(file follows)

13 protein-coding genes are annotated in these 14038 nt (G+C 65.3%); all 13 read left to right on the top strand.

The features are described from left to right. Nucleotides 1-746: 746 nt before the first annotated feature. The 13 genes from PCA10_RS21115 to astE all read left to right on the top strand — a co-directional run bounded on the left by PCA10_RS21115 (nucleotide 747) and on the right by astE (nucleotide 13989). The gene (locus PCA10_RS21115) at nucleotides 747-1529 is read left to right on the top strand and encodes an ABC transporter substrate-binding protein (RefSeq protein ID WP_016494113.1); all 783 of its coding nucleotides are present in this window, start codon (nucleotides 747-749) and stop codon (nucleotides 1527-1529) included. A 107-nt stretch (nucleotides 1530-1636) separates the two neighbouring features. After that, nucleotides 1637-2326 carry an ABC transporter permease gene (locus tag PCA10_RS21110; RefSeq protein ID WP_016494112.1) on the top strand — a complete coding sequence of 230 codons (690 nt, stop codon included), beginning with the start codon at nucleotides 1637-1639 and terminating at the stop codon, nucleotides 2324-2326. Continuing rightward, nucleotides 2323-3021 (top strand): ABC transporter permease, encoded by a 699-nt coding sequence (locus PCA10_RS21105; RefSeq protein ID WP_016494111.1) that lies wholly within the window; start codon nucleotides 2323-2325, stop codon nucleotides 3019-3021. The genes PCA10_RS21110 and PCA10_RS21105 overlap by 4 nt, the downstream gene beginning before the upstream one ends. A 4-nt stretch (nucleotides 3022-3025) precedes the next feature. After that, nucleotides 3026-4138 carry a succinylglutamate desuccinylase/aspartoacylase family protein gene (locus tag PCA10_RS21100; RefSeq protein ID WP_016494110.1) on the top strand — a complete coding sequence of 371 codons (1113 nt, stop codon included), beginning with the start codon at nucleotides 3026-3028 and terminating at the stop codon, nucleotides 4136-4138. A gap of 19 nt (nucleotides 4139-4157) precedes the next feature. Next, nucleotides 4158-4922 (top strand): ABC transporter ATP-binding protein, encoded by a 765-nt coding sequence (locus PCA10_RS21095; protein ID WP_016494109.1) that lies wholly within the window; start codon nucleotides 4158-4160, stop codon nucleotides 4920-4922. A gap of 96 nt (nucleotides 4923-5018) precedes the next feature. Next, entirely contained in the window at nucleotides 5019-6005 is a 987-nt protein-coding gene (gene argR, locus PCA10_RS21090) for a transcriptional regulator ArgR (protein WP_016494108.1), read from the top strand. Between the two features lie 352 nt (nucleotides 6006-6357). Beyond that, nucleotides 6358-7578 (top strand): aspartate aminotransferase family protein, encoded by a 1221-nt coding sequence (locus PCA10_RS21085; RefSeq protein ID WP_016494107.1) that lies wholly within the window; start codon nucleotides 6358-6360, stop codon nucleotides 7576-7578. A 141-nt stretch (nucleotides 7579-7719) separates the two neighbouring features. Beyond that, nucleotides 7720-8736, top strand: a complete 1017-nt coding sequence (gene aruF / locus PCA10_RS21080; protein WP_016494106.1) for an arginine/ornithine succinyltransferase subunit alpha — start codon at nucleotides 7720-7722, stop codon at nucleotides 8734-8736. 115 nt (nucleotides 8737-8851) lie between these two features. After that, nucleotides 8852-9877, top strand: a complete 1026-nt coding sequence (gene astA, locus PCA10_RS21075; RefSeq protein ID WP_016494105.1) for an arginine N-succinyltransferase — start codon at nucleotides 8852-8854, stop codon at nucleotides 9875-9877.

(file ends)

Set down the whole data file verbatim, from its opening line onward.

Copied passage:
13 protein-coding genes are annotated in these 14038 nt (G+C 65.3%); all 13 read left to right on the top strand.

The features are described from left to right. Nucleotides 1-746: 746 nt before the first annotated feature. The 13 genes from PCA10_RS21115 to astE all read left to right on the top strand — a co-directional run bounded on the left by PCA10_RS21115 (nucleotide 747) and on the right by astE (nucleotide 13989). The gene (locus PCA10_RS21115) at nucleotides 747-1529 is read left to right on the top strand and encodes an ABC transporter substrate-binding protein (RefSeq protein ID WP_016494113.1); all 783 of its coding nucleotides are present in this window, start codon (nucleotides 747-749) and stop codon (nucleotides 1527-1529) included. A 107-nt stretch (nucleotides 1530-1636) separates the two neighbouring features. After that, nucleotides 1637-2326 carry an ABC transporter permease gene (locus tag PCA10_RS21110; RefSeq protein ID WP_016494112.1) on the top strand — a complete coding sequence of 230 codons (690 nt, stop codon included), beginning with the start codon at nucleotides 1637-1639 and terminating at the stop codon, nucleotides 2324-2326. Continuing rightward, nucleotides 2323-3021 (top strand): ABC transporter permease, encoded by a 699-nt coding sequence (locus PCA10_RS21105; RefSeq protein ID WP_016494111.1) that lies wholly within the window; start codon nucleotides 2323-2325, stop codon nucleotides 3019-3021. The genes PCA10_RS21110 and PCA10_RS21105 overlap by 4 nt, the downstream gene beginning before the upstream one ends. A 4-nt stretch (nucleotides 3022-3025) precedes the next feature. After that, nucleotides 3026-4138 carry a succinylglutamate desuccinylase/aspartoacylase family protein gene (locus tag PCA10_RS21100; RefSeq protein ID WP_016494110.1) on the top strand — a complete coding sequence of 371 codons (1113 nt, stop codon included), beginning with the start codon at nucleotides 3026-3028 and terminating at the stop codon, nucleotides 4136-4138. A gap of 19 nt (nucleotides 4139-4157) precedes the next feature. Next, nucleotides 4158-4922 (top strand): ABC transporter ATP-binding protein, encoded by a 765-nt coding sequence (locus PCA10_RS21095; protein ID WP_016494109.1) that lies wholly within the window; start codon nucleotides 4158-4160, stop codon nucleotides 4920-4922. A gap of 96 nt (nucleotides 4923-5018) precedes the next feature. Next, entirely contained in the window at nucleotides 5019-6005 is a 987-nt protein-coding gene (gene argR, locus PCA10_RS21090) for a transcriptional regulator ArgR (protein WP_016494108.1), read from the top strand. Between the two features lie 352 nt (nucleotides 6006-6357). Beyond that, nucleotides 6358-7578 (top strand): aspartate aminotransferase family protein, encoded by a 1221-nt coding sequence (locus PCA10_RS21085; RefSeq protein ID WP_016494107.1) that lies wholly within the window; start codon nucleotides 6358-6360, stop codon nucleotides 7576-7578. A 141-nt stretch (nucleotides 7579-7719) separates the two neighbouring features. Beyond that, nucleotides 7720-8736, top strand: a complete 1017-nt coding sequence (gene aruF / locus PCA10_RS21080; protein WP_016494106.1) for an arginine/ornithine succinyltransferase subunit alpha — start codon at nucleotides 7720-7722, stop codon at nucleotides 8734-8736. 115 nt (nucleotides 8737-8851) lie between these two features. After that, nucleotides 8852-9877, top strand: a complete 1026-nt coding sequence (gene astA, locus PCA10_RS21075; RefSeq protein ID WP_016494105.1) for an arginine N-succinyltransferase — start codon at nucleotides 8852-8854, stop codon at nucleotides 9875-9877.